"If You Want the American Dream, Go To Finland"

Complaining about the country's education system is a favorite pastime of many American parents, but why don't - or can't - we change the way we educate our children?

Author Amanda Ripley decided to investigate by enlisting "field agents" of American students who studied abroad at Finnish, South Korean, and Polish schools.

Here's what she found out:

“If you want the American dream, go to Finland.” These blunt words from a British politician, quoted by Amanda Ripley in “The Smartest Kids in the World” [...]

[American student named Kim, who went to a typical Finnish school] soon notices something else that’s different about her school in Pietarsaari, and one day she works up the courage to ask her classmates about it. “Why do you guys care so much?” Kim inquires of two Finnish girls. “I mean, what makes you work hard in school?” The students look baffled by her question. “It’s school,” one of them says. “How else will I graduate and go to university and get a good job?”

It’s the only sensible answer, of course, but its irrefutable logic still eludes many American students, a quarter of whom fail to graduate from high school. Ripley explains why: Historically, Americans “hadn’t needed a very rigorous education, and they hadn’t gotten it. Wealth had made rigor optional.” But now, she points out, “everything had changed. In an automated, global economy, kids needed to be driven; they need to know how to adapt, since they would be doing it all their lives. They needed a culture of rigor.”

Read more over at the New York Times: Link | Ripley's book: The Smartest Kids in the World

People have the attitude that school is for entertainment, not education. Sure it should be interesting, but everyone has responsibilities, and a student's responsibility is to go to school and do their best to learn. Lack of personal accountability permeates all social classes, in all aspects of life. And not just in the US.
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I think there is a lot of danger in the attitude, "Go to school/university to get a good job." Sure, that attitude is a lot better typically, in the sense of being less risky, than no drive to learn. But learning with a very specific goal in mind can easily cause you to miss out on learning a lot of other things. Some of it might be just things for personal interest. Other things might be useful for your career in ways you don't yet see too.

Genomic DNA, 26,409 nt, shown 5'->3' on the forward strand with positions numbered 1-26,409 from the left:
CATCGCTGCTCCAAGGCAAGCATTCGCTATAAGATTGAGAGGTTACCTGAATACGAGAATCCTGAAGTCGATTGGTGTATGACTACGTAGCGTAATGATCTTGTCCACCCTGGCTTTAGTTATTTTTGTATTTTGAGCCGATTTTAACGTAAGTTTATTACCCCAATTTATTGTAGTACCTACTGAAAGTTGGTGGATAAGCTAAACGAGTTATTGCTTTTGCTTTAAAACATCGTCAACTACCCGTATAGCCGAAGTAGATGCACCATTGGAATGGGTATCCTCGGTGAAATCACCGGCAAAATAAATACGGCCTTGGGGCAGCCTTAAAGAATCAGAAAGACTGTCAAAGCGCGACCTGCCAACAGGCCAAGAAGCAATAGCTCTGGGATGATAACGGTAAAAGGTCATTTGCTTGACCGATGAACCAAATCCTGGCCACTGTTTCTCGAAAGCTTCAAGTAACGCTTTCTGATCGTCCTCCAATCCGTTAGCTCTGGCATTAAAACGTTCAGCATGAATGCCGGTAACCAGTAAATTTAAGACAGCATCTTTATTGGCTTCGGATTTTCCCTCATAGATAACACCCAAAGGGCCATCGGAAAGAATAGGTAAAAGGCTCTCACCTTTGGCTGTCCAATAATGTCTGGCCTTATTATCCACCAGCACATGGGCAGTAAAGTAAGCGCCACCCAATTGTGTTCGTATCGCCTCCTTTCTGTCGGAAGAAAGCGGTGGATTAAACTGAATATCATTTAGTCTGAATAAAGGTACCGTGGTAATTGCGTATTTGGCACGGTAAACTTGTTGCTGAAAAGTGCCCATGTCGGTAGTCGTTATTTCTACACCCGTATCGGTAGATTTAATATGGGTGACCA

Even ignoring auxiliary topics, when learning comes from a direct interest in learning for the sake of learning, you will see students going above and beyond what is just needed to get a good grade in classes needed for their major. Some students do this anyways knowing it will help their resume or grad school application depending on how good of guidance counseling they have. But you end up with a lot of job oriented people complaining how useless the classes are when they could have taught themselves the material, yet miss that classes are only one part of the resources available at a university. And in many careers, you will need to keep learning after school to stay up to date. A person who tinkers and reads tech news in their free time will have a chance of doing better in the computer industry than someone who took that route because it pays good and only do what they need for their particular job at the moment.
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Pietarsaari is 28km from where i live.. It's small town with 28k population is next to northest town where Swedish used as main language. Not that anyone cares but it's always nice to see a random story referring something geographically close. So most likely the girl in the story visited my town, the capital city of this region cause we got all the shops and malls..
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By the way, the downside to high education is that you can't get even the lowest level jobs without some kind of education. For a cleaner, it's about 1 year, for janitors it's 1-2years etc... We don't have that many "McDonalds" that can get just anyone from the street. But then again, those schools are free of charge and you get monetary support for both housing and for other expenses (not much, most have to still depend on welfare or low interest student loans, which are backed by the government..) plus one free meal per day..
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